What are those demands? In simple terms I believe that they are that moral behaviour should spring from within to bring a healthy balance to personal needs and group requirements. Jesus expressed them in his summary of the Law of Moses: "You shall love God with all your heart, mind, soul and strength; and love your neighbour as yourself".

F) The implications for those not at ease with themselves are twofold: we are accepted by God as we are, but we also have the duty to live up to that love by becoming more whole ourselves, and by helping others to become more whole as well. This of course implies that those who do not (or cannot) conform must still have a concern for others, even if their needs are not so apparent. The Christian picture of God is that he is actively concerned with the welfare of everyone, whether outwardly needy or not, whether this need is physical, spiritual, psychological, or cultural, and whether or not that person responds.

G) The Bible also claims that we are created in God's image. In context I take this to mean both creativity and responsibility, and not physical shape! When we fail to use our God-given gifts and circumstances well, we incur guilt. This is to be distinguished from guilt feelings which may be the result of social conditioning, and which may be untrue. The result of guilt is that we are isolated from both God and others, a problem that has its primary solution through the death of Christ on our behalf. If the barrier between us and God is destroyed then there is the chance to receive God's help within to break down the barriers with others. This implies that we will turn from known wrong, whether in our interior thinking, our own behaviour or our effect on others. Failure to do this shortcircuits forgiveness and keeps the barriers of conscience up. God's demand is for personal honesty, and that we accept responsibility for who we are and who we should be becoming.

H) This kind of openness and forward looking approach is particularly hard for someone who is suffering, and yet I believe that it offers the best hope for the wholeness, health and holiness which we all need to function in this world, and the next. (My thinking in this area has been influenced by contacts with those who have been through the `near death experience' and in particular the life review, as well as by people who have had a dramatic and lasting religious conversion.)


  • The mutilation of the body and editing of our personal history
  • The degree to which honesty with partners is appropriate. The `death' of relationships for the TS, and the making of new ones. What is our responsibility to our children, siblings and parents?
  • Our natural selfishness and the purposes of God. Is it possible to sublimate personal needs into different channels, for example?
  • The use of scarce medical and financial resources.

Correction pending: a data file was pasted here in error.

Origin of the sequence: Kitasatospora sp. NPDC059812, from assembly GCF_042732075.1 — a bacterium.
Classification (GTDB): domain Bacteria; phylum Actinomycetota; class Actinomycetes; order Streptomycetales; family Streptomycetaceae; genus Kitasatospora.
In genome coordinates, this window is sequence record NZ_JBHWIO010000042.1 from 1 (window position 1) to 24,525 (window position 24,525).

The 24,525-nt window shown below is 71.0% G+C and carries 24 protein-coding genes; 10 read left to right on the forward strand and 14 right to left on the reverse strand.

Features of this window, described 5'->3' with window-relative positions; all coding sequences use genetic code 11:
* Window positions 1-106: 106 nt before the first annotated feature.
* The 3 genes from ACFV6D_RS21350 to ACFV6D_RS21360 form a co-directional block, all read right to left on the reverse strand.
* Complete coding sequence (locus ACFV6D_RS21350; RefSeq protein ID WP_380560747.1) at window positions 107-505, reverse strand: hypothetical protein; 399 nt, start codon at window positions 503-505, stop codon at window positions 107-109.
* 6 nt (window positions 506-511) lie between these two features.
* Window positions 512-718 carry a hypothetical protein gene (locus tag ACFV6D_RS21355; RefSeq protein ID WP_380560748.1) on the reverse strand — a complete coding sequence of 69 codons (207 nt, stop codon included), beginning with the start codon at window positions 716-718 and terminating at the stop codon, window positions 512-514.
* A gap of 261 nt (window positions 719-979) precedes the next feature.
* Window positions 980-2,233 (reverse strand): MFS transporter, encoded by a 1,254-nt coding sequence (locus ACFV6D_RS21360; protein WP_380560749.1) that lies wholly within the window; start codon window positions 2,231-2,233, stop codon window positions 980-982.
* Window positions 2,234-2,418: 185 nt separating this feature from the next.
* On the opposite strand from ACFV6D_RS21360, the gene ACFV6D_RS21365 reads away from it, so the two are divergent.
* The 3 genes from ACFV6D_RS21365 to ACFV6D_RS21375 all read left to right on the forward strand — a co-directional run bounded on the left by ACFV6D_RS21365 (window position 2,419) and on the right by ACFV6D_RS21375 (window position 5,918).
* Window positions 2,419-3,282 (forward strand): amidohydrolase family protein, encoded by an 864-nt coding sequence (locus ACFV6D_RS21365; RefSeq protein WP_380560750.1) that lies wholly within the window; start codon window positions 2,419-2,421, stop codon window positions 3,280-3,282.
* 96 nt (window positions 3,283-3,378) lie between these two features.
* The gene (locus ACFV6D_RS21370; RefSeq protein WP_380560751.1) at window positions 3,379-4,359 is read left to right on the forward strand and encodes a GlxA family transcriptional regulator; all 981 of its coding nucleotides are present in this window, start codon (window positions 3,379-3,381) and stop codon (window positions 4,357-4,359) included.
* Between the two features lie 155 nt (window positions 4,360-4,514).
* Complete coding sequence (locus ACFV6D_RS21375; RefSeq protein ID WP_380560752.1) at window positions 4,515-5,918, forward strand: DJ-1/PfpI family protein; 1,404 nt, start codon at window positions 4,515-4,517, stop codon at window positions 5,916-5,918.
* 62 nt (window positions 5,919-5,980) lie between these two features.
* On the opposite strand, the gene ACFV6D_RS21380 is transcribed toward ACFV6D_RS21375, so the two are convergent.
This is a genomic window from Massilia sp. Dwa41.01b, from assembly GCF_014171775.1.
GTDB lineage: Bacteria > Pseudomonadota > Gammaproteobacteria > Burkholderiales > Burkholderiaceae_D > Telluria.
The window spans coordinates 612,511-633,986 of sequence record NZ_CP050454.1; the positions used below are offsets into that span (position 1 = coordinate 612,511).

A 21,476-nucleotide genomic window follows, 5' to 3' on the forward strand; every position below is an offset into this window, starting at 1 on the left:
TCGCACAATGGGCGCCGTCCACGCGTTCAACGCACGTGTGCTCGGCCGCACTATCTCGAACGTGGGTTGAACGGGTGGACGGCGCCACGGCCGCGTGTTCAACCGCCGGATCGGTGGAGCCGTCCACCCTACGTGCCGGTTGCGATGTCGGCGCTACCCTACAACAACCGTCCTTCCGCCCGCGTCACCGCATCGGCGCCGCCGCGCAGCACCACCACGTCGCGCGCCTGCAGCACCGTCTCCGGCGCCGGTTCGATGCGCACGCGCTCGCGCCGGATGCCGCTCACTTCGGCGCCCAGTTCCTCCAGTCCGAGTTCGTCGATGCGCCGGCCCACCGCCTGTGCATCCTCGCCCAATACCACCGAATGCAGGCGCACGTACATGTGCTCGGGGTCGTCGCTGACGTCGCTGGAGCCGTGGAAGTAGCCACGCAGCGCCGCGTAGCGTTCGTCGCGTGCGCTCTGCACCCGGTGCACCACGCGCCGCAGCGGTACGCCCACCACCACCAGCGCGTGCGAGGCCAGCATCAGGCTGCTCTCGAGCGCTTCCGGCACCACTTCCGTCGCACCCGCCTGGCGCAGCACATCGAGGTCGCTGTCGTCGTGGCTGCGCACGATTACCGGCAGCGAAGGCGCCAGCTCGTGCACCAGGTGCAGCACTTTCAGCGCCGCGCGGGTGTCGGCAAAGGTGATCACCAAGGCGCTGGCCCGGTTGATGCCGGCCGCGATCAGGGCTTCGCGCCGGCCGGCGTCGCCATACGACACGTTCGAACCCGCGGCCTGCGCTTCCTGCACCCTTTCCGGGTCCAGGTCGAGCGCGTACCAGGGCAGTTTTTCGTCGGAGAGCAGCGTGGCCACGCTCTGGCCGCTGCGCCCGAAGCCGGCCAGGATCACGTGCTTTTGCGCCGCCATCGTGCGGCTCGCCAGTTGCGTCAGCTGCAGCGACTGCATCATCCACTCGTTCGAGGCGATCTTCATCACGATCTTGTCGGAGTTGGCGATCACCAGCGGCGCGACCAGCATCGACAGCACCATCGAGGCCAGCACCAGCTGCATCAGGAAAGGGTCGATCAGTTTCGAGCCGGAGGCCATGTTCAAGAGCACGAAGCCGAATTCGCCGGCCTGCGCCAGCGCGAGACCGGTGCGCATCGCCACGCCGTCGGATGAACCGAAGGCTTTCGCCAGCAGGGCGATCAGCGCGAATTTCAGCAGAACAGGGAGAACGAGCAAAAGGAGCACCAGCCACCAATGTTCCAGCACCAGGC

• Manipulation (by all sides)!
  • How do we handle the element of unreality?


The average picture of a Church of England vicar, based on East Enders, Coronation Street, and the occasional funeral or baptism is of a well meaning twit! If he puts six candles on the communion table and calls it an altar he will be regarded with great suspicion and probably considered a bit `peculiar'. On the other hand if he wears a dog collar twice the size of a Colgate ring of confidence, he is probably subject to strange ideas, and may well be hard and uncaring to boot. Other ministers have similar stereotypes.

Given this, will a TS or TV go to a minister for help? The answer is maybe, for two very strong reasons. Firstly, for 90% or more of the population of England he will be living within a mile or two. He is there, on the spot. Secondly, he is free! But if he is approached will he be of any help? Here I am afraid the answer is less likely to be yes. A few months ago I carried out a straw poll on the subject with my local ministers' get-together of about ten ministers of different denominations. Only one knew something about the subject and had read of the `Brain Sex' approach. I think it is significant that this minister was a woman. In my experience they are more competent and care more. The other ministers knew little or nothing and varied in attitude from outright hostility to neutrality. I handed out Beaumont Trust leaflets, sure in the knowledge that if a TV or TS came to them they would know what to do: send them to see me!

I don't think this is unnatural. In my parish I have had thirty armed police descend to arrest a murder suspect; I have driven around trying to get a wife into a refuge, only to fail and have her go back to another beating. She is not alone. I have someone who has repeatedly attempted suicide: his business has failed and his mortgage is twice the reduced value of his home. And so on. Gender problems just do not loom large for most ministers in their pattern of daily pastoral care. Having said that, I believe that many of my colleagues will seriously try to listen, understand and help, but they often lack information. One reason for my attendance here is to obtain and transmit useful help in a format that they will accept, and in that I have had support from my own diocesan church authorities. Some, of course, will not waver in their rejection however much information is available.